How to make waves with your seafood menu
Going with the flow when it comes to diner demand is getting harder for seafood-selling operators. Will Hawkes discovers how to put fish on the dish despite the price crunch
CrabShakk Botanics, a fish restaurant that opened last year in Glasgow, is a treat for the senses. Based in the Botanic Gardens Garage, a tiled, peppermint-green striped structure built on Vinicombe Street in 1912, it's an airy, plant-filled room that's modern but with the sort of proportions that encourage indulgence.
The menu, a greatest hits of Scottish seafood, does likewise. There are options for all inclinations, from classic (fish and chips, £16) to blow out (fruits de mer, ‘market price'), plus a smoked fish plate, crab, oysters, lemon sole and much more besides. No wonder that, on a chilly Saturday afternoon in January, the place is filled with the gentle buzz of contentment that characterises the best restaurants.
Glasgow should, by rights, be full of restaurants like this – and to be fair, there are more than there used to be. A city once renowned for its culinary monotheism (the Ubiquitous Chip, opened in 1971, was named in frustration at the state of Glaswegian cuisine) now has two Crabshakks, while Fat Lobster has recently arrived to bolster a scene dominated by Shucks, the Finnieston and Gamba, the latter now more than 25 years old. Elsewhere in the UK, the likes of London's Maresco and Saltie Girl are helping to keep seafood up to date.
Seafood, when done well like this, is clearly popular, but these are testing times. Both food service visits (-14%) and servings (-15%) were down year-on-year according to the latest figures from Seafish (July to September 2022). Rising prices – exacerbated by spiralling raw material costs and stark labour shortages – and the cost of living crisis is eating into the seafood market. So, what does the future hold?
It could be that Crabshakk Botanics' blend – elegance at a variety of price points – is the key. So what options are there for progressive operators?
Anyone who has visited Crabshakk Botanics is aware of how good Scottish seafood is. Recognition of that came in January, at culinary competition Bocuse D'Or, where contestants were tasked with preparing a meal using Scottish monkfish, scallops and mussels.
It was the first time fish has featured so prominently since 2011 (when competitors were again faced with a line-up featuring Scottish fish). Denmark emerged victorious with the UK seventh out of 24 teams.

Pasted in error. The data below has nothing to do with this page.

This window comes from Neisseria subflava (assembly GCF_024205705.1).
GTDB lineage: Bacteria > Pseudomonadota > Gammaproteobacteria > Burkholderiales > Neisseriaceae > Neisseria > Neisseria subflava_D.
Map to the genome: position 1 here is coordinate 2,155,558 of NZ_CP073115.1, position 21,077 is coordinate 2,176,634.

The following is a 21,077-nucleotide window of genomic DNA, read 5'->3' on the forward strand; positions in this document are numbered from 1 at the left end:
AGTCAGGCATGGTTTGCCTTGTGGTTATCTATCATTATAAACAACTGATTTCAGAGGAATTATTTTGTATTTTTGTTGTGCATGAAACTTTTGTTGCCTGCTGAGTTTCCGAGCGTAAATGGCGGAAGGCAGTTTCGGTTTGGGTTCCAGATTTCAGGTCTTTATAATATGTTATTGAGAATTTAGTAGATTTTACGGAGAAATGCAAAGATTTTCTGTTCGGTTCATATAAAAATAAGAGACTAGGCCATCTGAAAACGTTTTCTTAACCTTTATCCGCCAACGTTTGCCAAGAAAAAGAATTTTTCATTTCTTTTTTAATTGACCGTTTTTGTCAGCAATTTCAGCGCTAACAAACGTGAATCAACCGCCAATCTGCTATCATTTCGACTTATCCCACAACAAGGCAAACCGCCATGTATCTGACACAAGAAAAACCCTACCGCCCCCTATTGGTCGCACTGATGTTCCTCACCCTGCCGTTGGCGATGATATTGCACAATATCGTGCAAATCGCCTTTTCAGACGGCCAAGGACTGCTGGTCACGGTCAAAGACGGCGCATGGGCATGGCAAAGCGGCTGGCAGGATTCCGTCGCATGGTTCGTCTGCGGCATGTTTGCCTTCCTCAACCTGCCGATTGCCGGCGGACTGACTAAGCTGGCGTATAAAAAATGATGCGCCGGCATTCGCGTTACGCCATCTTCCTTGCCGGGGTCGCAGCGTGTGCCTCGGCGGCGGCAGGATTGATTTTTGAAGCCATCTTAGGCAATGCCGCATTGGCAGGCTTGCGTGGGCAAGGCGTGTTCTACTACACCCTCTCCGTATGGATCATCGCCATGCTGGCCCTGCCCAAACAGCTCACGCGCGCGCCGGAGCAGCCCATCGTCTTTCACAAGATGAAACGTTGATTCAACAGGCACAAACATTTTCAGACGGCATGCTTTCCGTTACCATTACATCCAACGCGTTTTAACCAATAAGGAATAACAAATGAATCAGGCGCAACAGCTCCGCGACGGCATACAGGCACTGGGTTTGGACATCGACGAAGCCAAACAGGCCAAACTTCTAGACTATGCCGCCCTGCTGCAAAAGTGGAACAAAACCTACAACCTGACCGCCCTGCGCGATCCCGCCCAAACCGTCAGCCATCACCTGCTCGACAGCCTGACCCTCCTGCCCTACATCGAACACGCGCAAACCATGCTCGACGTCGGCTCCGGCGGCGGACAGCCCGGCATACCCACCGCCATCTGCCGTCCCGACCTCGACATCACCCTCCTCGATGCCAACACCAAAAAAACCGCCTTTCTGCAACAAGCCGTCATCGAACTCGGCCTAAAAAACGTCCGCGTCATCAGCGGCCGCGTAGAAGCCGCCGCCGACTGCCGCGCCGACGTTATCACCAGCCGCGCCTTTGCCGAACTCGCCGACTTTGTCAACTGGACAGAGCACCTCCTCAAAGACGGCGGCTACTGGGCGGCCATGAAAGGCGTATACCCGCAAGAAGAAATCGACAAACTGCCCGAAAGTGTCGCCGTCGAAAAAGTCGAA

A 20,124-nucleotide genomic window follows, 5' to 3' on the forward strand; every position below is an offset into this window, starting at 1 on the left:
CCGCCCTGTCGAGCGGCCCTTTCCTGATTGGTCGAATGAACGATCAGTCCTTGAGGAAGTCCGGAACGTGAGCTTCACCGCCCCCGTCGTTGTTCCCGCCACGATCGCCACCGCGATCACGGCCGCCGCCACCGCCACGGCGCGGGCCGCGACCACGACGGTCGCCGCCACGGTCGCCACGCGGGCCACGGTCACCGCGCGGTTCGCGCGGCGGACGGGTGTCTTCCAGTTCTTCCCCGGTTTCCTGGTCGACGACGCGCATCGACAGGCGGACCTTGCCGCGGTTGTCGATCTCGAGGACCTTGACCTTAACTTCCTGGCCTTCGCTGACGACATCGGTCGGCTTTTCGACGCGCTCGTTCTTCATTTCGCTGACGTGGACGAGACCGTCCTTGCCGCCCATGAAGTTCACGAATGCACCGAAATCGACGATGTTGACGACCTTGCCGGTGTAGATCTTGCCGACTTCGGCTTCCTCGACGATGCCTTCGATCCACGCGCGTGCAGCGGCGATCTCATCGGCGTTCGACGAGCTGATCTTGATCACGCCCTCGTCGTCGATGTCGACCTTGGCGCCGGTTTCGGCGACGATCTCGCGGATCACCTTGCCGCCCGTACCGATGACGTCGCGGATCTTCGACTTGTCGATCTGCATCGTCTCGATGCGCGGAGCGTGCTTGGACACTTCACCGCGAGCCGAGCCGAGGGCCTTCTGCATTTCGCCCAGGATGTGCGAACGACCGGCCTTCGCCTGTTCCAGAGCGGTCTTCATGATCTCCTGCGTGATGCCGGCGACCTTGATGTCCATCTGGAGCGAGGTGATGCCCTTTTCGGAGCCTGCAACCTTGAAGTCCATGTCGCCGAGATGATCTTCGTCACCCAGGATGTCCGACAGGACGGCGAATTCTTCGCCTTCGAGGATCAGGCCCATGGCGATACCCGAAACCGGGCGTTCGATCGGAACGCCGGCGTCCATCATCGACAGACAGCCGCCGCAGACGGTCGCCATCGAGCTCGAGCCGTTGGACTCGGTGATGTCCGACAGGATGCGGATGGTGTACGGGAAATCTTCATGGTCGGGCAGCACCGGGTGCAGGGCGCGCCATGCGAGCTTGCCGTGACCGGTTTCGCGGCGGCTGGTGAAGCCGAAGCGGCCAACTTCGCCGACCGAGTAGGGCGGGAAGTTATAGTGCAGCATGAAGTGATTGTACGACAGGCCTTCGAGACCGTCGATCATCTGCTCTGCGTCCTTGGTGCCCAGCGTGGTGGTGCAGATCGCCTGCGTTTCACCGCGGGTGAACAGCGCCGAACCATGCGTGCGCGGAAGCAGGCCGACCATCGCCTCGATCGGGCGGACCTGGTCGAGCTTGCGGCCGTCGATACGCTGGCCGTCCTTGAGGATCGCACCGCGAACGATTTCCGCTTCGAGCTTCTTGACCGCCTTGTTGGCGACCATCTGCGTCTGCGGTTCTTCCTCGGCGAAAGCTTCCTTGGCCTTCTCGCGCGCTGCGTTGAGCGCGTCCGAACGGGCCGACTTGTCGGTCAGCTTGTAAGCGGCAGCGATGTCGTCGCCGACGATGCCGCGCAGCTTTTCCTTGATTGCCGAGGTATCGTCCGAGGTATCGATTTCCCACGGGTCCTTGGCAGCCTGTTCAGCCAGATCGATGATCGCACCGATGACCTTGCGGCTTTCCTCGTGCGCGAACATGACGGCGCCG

"[Getting Scottish fish featured like this] meant a lot of work in the years running up to it, but it was such a big opportunity, and it was really worth it," says Seafood Scotland's Adam Wing, head of trade marketing. "It just reinforces the fact that for the top chefs, and the best culinary competition, Scottish seafood is seen as the best or one of the best out there."
This sort of international recognition is reflected in the way British customers approach fish now, he adds. Consumers are now bracketing Scottish seafood alongside other high-quality British products, like sparkling wine. Provenance is equally important in top restaurants where scallops, for example, will be listed as Orkney hand-dived scallops, not just scallops. A lot of the work that Seafood Scotland does, particularly on social media, is about giving customers confidence to try something new: Wing points to a recent Instagram post about how to shuck oysters.
"I think people are becoming more experimental," says Wing. "The UK food and drink scene is growing year-on-year, and customers are increasingly prepared to try different things. We haven't in the past always had the best reputation for food and drink, but I think now Britain is one of the best places to come – look at London, for example. You can get pretty much any cuisine from around the world."
An increasing public interest in sustainability is reflected in the way Scottish fisheries go about their work, including technological innovations such as cameras on nets to ensure non-quota fish are not caught and that the net can be opened to let them go. Scotland will host the Global Seafood Alliance's Responsible Seafood Summit next year, a reflection, Wing says, of how seriously the issue is taken in Scotland.